Wake on Lan, Windows 10 Pro, integrated 82567LM-3

Wake on Lan, Windows 10 Pro, integrated 82567LM-3

I did a clean install to Windows 10 64 on this computer.  Since the upgrade, I cannot seem to get the Wake on Lan to work.  I have done the following:

- Made sure fast boot was turned off

- Made sure all was turned on under Power management of the Adapter (i.e. Allow device to wake the computer, allow magic packet, etc...)

- Set the ME Power control to S0, Wake in S3, S4-S5

I still cannot get the computer to WOL no matter what I did.  I think that I have it narrowed down to Intel doesn't have a specific driver for this card for Windows 10.  I installed the Window 7 64 bit driver and the WOL worked, but caused weird shutdown errors (BSOD, Bad Expool errors, etc...  This machine worked fine running Windows 7 with the same settings listed above.

Is there some way around this problem?  Is there a Ninja guide to WOL and settings that must be set?  How can an OS dictate if the machine wakes up or not?  



8 posts / 0 new
Last post
For more complete information about compiler optimizations, see our Optimization Notice.

Hey Aaron

if WoL isn't working in Win 10 with the default Ethernet driver, you will need to install a OS with a compatible driver for this NIC.

Might try the folks over in our Networking part of the Intel Developers Zone, they might have a trick that I am unaware of?





Hi Aaron, for your NIC advanced settings on Windows 10 compared with Windows 7 do you see any changes?

Yeah.  The drivers loaded, WOL worked.  Erroneous memory errors during shutdown, reboot, random.  I decided to go back to Windows 7 on my testing lab computers.

I was referring to go in device manager to your NIC - properties - advanced - ... do you see any differences? meaning, first have a look to the default installation settings then when you force the w7 driver install, this should have other settings... what is different there? e.g. Reduce Speed on Power Down, SIPS etc.? I suggest to export from regedit the following: HKEY_LOCAL_MACHINE\SYSTEM\CurrentControlSet\Control\Class\{4D36E972-E325-11CE-BFC1-08002BE10318} and have a look at subkeys 0000, 0001 where you find your NICs, export them, compare them with a text compare utility and put here what is different... I might help you...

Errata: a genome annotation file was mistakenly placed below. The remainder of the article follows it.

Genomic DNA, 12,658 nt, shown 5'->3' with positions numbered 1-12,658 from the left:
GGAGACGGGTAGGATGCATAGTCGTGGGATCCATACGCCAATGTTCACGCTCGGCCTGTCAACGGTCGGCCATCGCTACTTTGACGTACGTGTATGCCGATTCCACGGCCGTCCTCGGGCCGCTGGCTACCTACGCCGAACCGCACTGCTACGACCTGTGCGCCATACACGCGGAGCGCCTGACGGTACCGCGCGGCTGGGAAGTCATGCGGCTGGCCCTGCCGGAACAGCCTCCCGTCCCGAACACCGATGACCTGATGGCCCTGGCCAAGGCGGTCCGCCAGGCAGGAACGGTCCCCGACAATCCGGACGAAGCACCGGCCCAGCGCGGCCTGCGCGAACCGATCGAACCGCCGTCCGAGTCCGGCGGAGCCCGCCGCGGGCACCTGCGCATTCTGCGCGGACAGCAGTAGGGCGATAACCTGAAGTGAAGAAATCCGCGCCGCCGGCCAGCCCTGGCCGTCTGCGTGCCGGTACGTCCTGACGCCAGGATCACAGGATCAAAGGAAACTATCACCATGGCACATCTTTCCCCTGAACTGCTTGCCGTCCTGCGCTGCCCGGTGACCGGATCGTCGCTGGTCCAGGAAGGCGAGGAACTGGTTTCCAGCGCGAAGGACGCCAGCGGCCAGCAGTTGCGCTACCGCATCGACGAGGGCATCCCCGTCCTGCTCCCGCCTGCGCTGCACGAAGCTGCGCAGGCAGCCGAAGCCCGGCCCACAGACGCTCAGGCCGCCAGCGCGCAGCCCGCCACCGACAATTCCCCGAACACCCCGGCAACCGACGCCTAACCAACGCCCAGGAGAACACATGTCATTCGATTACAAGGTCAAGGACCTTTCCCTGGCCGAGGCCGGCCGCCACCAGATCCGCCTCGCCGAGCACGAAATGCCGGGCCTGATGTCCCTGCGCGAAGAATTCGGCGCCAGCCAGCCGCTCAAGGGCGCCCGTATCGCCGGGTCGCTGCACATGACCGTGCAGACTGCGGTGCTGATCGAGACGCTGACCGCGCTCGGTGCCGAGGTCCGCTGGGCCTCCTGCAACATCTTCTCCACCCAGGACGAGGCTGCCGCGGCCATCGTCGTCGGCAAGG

Another quick try go to Ctrl-P MEBx and change to Host for all states don't let ME on any of those and check now.

If drivers support fail and the MEBX trick fail too, you can always boot your computer on a live linux distro to (re)enable WOL support.

That's what i did for an aging 82567LF, it used to work properly on windows 7 but failed miserably after upgrading to Windows 10.

Start a terminal and issue the following commands:

sudo apt-get install ethtool

then run the following command to enable WOL on ethX (where X is the Ethernet device number).

sudo ethtool -s eth0 wol g

Note: Not all devices support this.
The settings can be verified by running:

sudo ethtool eth0

Settings for eth0:
Supported ports: [ MII ]
Supported link modes: 10baseT/Half 10baseT/Full
Supports Wake-on: g
Wake-on: g
Link detected: yes

Note: "g" indicates wake on Magic Packet is enabled

You're welcome :)


Thanks for the response.  I'm going to try and see if that works.


Leave a Comment

Please sign in to add a comment. Not a member? Join today